Why The Government’s Road Safety Strategy Failed
The government’s attempts at lowering the road toll relied on faulty science, says the car review website dogandlemon.com.
Editor Clive Matthew-Wilson, who is an outspoken road safety campaigner, says, “In August of this year, the police announced a ‘zero tolerance’ policy for drivers exceeding the speed limit. Since then, the road toll has rocketed. Why? Because the police persist in targeting the average driver rather than the actually tiny minority that cause most fatal accidents.”
"About 85% of the road toll occurs below, not above, the speed limit. Of this 15% of accidents that occur above the speed limit, almost all are caused by either yobbos, blotto drivers or reckless motorcyclists.”
“I don’t doubt many of the recent accident victims had been speeding, but the police need to understand that the high risk groups are effectively immune to road safety messages.”
Matthew-Wilson says it’s ‘sad’ hearing the head of road policing begging high-risk drivers to behave.
“Has she done any basic research? Fifty years of studies have shown that asking people to drive safely is an expensive waste of time.”
Matthew-Wilson adds that increased fines and demerit points will not lower the road toll.
“Fines work and demerit points work as a deterrent for middle-class people with reasonable incomes. However, they are largely ineffective against the yobbos, blotto drivers and reckless motorcyclists who cause most fatal accidents.”
Matthew-Wilson points to the largest study of fines ever conducted in Australia, which concluded that fines and disqualification do not reduce the risk of offending.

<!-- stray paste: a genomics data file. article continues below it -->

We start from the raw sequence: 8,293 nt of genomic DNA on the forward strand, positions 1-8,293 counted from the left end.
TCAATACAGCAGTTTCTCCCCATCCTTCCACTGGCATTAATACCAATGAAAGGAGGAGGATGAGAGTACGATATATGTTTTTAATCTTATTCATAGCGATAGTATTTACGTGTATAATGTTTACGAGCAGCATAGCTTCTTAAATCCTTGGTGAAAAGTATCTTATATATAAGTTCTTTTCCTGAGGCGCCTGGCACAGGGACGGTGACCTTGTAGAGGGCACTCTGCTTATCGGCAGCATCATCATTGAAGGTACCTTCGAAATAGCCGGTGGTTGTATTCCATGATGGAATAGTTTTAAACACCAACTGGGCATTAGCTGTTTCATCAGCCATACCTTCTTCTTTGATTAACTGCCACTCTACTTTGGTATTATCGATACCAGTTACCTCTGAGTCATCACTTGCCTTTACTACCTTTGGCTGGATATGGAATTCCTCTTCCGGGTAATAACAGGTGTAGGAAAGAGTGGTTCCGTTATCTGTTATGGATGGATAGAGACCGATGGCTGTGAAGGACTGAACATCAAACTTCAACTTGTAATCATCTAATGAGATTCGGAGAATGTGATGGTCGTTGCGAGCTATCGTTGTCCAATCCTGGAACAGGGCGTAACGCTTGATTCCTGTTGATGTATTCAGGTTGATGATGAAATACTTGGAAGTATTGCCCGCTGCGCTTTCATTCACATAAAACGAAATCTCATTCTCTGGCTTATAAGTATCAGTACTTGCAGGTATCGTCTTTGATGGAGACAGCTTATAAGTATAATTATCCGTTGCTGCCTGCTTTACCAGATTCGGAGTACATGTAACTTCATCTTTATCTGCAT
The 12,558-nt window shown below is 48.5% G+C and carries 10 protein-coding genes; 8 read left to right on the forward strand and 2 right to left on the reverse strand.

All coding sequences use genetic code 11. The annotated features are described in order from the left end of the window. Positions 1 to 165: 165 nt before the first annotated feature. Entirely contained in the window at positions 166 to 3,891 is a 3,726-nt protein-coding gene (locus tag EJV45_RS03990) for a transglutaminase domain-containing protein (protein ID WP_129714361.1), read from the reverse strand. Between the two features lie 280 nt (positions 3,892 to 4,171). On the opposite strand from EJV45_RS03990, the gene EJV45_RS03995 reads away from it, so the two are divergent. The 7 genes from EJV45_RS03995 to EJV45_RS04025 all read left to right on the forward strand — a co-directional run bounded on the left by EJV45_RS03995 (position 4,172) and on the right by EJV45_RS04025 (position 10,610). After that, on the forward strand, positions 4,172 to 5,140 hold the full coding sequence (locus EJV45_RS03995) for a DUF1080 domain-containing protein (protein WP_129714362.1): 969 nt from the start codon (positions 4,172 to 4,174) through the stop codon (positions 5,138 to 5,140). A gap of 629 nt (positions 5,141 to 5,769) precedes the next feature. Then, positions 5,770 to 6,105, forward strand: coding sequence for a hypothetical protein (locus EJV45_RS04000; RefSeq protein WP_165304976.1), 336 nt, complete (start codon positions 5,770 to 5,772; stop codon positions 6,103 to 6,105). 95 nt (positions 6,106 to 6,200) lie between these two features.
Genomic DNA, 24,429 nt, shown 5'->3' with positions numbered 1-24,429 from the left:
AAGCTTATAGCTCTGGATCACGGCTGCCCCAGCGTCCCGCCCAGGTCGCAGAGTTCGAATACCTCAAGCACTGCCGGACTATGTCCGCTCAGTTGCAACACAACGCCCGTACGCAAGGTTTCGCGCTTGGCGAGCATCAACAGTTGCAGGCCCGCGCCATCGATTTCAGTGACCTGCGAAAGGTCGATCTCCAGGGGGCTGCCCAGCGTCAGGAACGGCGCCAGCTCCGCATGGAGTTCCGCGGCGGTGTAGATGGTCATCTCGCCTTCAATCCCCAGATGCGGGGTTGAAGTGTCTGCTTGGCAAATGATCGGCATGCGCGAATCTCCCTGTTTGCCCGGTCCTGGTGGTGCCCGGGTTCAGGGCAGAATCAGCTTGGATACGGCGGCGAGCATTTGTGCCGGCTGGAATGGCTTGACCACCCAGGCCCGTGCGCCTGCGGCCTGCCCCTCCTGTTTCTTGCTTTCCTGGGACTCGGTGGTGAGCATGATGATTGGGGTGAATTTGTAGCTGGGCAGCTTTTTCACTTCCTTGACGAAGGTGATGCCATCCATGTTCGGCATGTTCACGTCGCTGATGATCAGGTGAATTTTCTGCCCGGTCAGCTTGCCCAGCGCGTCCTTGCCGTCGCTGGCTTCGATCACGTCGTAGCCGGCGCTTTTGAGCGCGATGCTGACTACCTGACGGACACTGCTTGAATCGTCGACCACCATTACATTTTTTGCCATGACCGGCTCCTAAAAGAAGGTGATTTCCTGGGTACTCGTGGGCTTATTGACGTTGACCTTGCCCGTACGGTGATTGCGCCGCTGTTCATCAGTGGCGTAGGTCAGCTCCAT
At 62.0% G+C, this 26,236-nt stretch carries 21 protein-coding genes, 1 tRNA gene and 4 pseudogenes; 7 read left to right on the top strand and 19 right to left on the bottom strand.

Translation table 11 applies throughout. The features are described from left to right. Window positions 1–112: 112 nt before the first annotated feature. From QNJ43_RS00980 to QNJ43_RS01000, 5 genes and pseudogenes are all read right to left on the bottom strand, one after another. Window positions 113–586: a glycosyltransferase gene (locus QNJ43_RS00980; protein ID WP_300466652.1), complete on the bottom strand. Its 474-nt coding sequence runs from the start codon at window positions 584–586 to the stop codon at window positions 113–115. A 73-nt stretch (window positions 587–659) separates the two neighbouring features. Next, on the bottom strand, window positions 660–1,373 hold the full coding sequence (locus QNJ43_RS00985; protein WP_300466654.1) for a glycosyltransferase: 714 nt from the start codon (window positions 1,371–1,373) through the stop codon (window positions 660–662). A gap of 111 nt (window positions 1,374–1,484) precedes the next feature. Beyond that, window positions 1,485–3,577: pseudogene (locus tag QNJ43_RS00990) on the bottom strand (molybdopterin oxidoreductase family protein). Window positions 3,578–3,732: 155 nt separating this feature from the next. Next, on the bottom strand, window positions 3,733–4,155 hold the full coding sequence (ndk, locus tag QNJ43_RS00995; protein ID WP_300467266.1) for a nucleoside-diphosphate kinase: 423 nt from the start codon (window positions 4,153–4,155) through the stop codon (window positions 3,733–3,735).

Instead of fines and demerit points, Matthew-Wilson believes the police should confiscate cellphones used by the drivers of moving vehicles and impound cars where the occupants were not wearing seatbelts.
“After a few months of peacefully sending out the message: ‘wear your seatbelt’, the police should start impounding vehicles for a week. That would send out a strong message that would ripple through whole communities.”
“The same applies to drivers using cellphones. For the first offence the driver should lose their cellphone. For the second offence the driver should lose their cellphone and their number as well. For the third offence they should lose their cellphone, their number and also lose the vehicle for a week.”
Matthew-Wilson adds that the government needs to “get its act together” and start the mass installation of roadside fencing and median barriers.
“There is a magic bullet for road smashes: a study by Monash University of the effectiveness of roadside fencing and median barriers concluded that: “reductions of up to 90% in death and serious injury can be achieved, with no evidence of increased road trauma for motorcyclists.”
"We don’t need grand highways, just ordinary roads that stop everyday mistakes turning into tragedy."
Matthew-Wilson also favours speed advisory signs, which simply show motorists what speed they’re doing, without issuing a ticket.
“Speed advisory signs are highly effective at lowering speeds in high risk zones, but they don’t alienate motorists. The fact is, most ordinary drivers will slow down if you remind them that they’re going too fast. The police can then wait around the corner and ticket those who don’t take the hint.”